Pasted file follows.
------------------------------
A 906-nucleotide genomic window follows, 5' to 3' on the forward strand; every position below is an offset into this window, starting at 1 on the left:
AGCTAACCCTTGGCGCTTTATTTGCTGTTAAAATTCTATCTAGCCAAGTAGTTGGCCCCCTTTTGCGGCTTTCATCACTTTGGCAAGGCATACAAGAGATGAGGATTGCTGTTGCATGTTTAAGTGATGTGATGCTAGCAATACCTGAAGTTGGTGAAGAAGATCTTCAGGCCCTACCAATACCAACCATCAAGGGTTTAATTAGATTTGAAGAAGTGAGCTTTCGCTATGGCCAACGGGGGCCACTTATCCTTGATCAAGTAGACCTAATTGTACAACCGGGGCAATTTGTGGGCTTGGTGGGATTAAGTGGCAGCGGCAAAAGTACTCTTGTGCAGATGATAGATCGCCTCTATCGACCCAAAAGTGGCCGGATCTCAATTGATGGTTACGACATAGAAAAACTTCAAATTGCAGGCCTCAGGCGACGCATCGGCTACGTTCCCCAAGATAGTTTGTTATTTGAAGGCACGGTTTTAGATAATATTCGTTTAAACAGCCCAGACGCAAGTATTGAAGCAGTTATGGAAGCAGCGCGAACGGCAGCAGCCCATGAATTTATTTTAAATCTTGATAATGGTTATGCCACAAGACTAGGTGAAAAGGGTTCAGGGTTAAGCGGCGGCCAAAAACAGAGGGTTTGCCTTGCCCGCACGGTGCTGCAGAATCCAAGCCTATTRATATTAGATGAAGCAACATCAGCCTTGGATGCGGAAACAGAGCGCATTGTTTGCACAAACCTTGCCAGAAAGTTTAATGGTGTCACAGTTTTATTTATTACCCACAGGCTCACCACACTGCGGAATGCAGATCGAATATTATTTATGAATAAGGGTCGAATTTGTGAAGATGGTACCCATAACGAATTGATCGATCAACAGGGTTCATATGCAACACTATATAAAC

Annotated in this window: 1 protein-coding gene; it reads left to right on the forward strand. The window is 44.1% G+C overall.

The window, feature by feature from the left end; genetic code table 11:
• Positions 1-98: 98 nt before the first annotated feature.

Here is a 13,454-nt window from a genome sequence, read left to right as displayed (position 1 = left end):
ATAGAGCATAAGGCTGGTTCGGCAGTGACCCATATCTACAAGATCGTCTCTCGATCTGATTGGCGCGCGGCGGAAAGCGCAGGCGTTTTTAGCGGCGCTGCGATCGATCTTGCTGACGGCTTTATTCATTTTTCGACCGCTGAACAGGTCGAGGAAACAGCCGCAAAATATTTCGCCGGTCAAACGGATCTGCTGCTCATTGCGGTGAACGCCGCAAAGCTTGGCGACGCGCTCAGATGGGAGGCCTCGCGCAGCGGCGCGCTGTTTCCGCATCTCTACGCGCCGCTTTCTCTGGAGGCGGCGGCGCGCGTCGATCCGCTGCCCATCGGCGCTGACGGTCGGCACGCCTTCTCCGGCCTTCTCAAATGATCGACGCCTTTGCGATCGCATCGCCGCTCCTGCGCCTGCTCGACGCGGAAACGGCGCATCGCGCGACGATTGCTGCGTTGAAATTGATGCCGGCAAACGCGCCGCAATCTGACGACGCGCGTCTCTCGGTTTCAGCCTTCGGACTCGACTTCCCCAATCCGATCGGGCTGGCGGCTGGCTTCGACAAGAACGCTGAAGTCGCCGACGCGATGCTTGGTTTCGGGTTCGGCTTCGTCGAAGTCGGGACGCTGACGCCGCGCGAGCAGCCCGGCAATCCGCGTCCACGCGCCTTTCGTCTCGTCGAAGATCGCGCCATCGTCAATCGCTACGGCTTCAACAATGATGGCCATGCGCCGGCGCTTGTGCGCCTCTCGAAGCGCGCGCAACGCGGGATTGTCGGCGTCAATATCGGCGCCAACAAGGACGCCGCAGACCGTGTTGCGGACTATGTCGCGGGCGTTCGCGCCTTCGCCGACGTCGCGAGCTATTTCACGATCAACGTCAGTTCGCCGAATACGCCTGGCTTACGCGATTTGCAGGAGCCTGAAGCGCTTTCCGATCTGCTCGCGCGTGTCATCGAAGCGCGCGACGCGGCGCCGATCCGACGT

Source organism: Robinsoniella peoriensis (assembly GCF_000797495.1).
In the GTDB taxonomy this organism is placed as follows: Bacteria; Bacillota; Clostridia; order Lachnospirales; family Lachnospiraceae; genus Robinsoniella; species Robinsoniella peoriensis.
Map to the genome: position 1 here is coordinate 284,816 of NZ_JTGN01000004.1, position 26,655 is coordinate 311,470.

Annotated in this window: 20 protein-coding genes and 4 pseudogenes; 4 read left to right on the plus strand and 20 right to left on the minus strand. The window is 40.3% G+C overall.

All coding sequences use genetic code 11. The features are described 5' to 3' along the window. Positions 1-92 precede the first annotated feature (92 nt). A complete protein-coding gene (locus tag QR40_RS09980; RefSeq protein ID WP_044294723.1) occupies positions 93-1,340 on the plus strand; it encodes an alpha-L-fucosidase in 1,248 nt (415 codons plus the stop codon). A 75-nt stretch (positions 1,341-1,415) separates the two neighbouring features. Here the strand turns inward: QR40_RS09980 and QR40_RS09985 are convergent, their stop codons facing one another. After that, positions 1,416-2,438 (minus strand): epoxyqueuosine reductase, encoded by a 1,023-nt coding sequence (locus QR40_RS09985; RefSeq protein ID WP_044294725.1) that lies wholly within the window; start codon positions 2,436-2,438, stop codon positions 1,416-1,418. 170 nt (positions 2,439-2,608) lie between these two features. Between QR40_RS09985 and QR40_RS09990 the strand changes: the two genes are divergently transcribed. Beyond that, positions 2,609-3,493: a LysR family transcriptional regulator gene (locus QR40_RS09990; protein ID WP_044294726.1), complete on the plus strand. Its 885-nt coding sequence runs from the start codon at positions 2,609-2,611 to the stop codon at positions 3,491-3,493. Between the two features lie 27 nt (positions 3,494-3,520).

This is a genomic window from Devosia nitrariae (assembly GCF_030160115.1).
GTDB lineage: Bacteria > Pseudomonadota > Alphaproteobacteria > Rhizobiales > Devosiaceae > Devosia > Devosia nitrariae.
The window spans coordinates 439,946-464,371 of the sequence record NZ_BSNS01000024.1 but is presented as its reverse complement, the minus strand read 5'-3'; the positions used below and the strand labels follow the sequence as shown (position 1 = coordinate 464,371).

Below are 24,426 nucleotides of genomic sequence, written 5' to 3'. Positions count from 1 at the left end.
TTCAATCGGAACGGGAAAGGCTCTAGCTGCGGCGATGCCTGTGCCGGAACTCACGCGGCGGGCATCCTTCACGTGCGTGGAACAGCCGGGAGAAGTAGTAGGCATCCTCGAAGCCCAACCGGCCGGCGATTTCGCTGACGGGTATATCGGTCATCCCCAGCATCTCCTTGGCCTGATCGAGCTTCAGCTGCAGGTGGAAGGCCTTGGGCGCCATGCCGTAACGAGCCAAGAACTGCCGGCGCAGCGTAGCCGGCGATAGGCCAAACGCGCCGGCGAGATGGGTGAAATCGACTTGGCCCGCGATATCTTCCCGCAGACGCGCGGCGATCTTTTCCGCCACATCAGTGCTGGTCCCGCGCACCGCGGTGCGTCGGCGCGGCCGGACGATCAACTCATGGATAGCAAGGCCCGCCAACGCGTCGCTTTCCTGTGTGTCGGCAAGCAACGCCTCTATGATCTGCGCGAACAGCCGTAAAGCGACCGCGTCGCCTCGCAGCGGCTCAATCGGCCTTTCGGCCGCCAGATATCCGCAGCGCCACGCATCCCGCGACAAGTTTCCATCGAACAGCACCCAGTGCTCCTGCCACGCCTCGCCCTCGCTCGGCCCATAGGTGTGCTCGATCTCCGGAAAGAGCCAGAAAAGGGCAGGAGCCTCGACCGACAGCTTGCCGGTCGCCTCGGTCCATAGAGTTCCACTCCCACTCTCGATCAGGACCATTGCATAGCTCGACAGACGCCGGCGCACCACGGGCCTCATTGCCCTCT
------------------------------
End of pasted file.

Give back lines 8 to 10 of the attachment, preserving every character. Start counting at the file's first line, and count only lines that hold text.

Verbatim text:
Source organism: Robinsoniella peoriensis (assembly GCF_000797495.1).
In the GTDB taxonomy this organism is placed as follows: Bacteria; Bacillota; Clostridia; order Lachnospirales; family Lachnospiraceae; genus Robinsoniella; species Robinsoniella peoriensis.
Map to the genome: position 1 here is coordinate 284,816 of NZ_JTGN01000004.1, position 26,655 is coordinate 311,470.